For TueNight.com by Carolyn Edgar
Prince was the first man I ever loved.
When I heard Prince's first album, For You, I was a chubby 12-year-old girl with thick thighs, an ample rear and a dirty mind. I was an honor student whose tendency to correct my teachers and point out their flawed logic in class got me called to the principal's office for insubordination. I was the girl the boys in school either ignored or called fat, while men in cars drove behind me as I walked home, shouting out of cranked-down windows what they'd like to do to my pre-teen ass. I sat next to my dad on the sofa every weekend, watching sports with him while quietly lusting over the quads and abs and glutes of my favorite players. As the youngest of six kids, I read everything my siblings read, from their biology textbooks to porn magazines, and I listened to all the music they listened to, from hard rock to jazz to pop to easy listening to R&B. Musically and culturally, I was ready for an artist like Prince because his category-defying sound embodied my upbringing. But I had no idea at the time what Prince would ultimately teach me about sex and love.
By the time Prince came along, I knew - or thought I knew - all about sex. I studied the pages of my brothers' Hustler and Penthouse magazines as if cramming for a test, fascinated by both the pictures and the articles. I read their dirty books - The Happy Hooker and Secretaries' Panties - and supplemented them with all the Harold Robbins, Sidney Sheldon and Jackie Collins novels I could afford. A neighbor's generous donation of two shopping bags full of romance novels - plus the occasional Planned Parenthood pamphlet my mother would hand me in lieu of actually answering questions about sex - rounded out my education. I was fascinated by sex, and the more I read, the more I wanted to know. But I didn't realize until I first heard Prince that there was a much-needed perspective missing from the magazines, the books and even the sex-ed literature: the woman's perspective. My romance novels taught me that women wanted love - a notion the books also never defined - but they gave in to sex. Even the feistiest and most self-assured heroines had to be tamed into submitting to a more dominant, controlling man. The porn mags taught me that men wanted to fuck women, but a woman was nothing more than a pair of titties and a collection of orifices. Nothing I read suggested that a woman wanted - or needed - anything more than to be subdued.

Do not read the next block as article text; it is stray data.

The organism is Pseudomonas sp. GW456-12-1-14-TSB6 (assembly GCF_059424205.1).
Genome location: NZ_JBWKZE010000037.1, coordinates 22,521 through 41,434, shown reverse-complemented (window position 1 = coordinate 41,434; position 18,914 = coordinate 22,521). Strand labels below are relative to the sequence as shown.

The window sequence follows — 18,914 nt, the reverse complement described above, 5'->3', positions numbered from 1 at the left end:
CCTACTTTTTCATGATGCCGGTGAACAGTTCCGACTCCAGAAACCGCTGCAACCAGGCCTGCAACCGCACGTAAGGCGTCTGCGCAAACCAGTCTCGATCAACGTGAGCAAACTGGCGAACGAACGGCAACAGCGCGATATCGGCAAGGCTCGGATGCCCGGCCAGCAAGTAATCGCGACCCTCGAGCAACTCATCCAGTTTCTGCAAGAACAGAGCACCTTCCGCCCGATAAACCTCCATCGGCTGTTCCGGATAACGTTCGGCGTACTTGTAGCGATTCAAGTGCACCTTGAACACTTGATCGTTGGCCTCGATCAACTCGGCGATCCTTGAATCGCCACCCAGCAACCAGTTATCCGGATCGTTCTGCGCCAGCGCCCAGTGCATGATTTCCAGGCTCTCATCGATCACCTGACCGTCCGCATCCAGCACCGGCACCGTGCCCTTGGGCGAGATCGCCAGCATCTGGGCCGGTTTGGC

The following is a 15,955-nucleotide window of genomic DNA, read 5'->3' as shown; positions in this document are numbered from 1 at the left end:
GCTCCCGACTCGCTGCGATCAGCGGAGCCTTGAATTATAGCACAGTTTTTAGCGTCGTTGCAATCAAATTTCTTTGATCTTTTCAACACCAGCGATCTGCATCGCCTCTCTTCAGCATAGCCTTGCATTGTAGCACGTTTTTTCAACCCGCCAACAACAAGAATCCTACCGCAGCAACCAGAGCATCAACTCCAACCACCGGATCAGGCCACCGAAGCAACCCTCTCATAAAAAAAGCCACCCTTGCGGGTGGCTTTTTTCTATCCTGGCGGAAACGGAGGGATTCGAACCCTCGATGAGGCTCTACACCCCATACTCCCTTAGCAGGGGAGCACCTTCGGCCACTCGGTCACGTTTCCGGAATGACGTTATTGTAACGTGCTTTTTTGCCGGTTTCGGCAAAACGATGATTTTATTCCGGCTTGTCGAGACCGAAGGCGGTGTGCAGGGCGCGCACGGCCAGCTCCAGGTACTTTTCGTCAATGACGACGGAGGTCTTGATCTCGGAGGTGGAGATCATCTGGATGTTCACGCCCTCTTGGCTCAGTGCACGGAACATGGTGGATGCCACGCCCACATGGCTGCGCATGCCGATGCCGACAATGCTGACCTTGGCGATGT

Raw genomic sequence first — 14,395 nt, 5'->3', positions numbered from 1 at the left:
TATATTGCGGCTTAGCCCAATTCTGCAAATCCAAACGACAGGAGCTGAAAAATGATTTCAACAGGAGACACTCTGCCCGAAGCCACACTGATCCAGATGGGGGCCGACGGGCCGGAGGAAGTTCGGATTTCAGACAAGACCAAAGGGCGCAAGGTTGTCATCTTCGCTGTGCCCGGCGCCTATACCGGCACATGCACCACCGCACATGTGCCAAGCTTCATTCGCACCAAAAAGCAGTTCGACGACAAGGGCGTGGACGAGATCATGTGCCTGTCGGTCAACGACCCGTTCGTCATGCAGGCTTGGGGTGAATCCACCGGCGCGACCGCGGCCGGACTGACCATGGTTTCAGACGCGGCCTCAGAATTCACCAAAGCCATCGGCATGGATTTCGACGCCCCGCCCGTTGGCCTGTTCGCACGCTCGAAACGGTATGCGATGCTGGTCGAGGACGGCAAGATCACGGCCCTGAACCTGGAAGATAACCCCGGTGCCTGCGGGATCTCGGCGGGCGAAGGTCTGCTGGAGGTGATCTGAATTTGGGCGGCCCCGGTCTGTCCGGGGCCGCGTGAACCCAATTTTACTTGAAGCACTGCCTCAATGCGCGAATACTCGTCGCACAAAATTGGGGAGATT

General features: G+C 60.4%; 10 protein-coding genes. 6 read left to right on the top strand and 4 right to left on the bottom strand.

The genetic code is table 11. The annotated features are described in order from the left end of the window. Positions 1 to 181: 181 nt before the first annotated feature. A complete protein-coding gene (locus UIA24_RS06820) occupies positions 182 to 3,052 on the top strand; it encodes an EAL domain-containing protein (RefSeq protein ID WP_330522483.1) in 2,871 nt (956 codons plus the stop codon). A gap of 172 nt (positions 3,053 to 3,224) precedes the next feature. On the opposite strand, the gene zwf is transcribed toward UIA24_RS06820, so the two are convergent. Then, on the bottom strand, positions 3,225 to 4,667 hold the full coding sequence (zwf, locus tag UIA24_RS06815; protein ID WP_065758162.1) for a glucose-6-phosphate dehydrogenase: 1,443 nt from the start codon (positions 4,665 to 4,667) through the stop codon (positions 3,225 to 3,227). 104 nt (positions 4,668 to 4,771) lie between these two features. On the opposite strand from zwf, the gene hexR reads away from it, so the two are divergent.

Prince changed all that.
The first Prince song I ever heard, "Soft and Wet," excited me in ways I couldn't fully articulate at the time. By then, I'd kissed a boy. I'd felt my body react to that kiss. But that physical reaction - my own excitement - was my own private, secret shame. I read endlessly about erections and ejaculations. No one talked about what was going on with the woman. She was a necessary yet unimportant part of the whole endeavor.
So when Prince sang, "You're just as soft as a lion tamed/You're just as wet as the evening rain," I was rapt. Here was the missing piece of the puzzle. Those reactions I'd been having - that softness and wetness - were not only normal, they were a turn-on for men. Prince taught me that a woman who wanted, desired and even needed sex was sexy.
By the time the eponymous Prince album came out, building on the themes of For You in an even more explicit way, I knew exactly what I wanted: I wanted Prince, in every possible sense of the word. And his music made me feel that a chubby brown-skinned teenager with light-colored eyes behind thick glasses had as much of a shot with him as any other woman. Had there been any opportunity for me to travel to Minneapolis, had I been old and bold enough to sneak into the Detroit clubs where Prince was rumored to slip into town and play some sets, there's no doubt in my mind I would have become a Prince groupie - or embarrassed myself trying. My mother's strict rules saved me from my more foolish instincts, so I channeled all that pent-up passion toward his music. I wanted so badly to find someone like Prince who would appreciate those freaky, nasty thoughts I had. But I wasn't so far gone that I was willing to share my Prince-fueled lust with just anyone. The boys and men who looked at me the way I looked at Prince weren't worthy.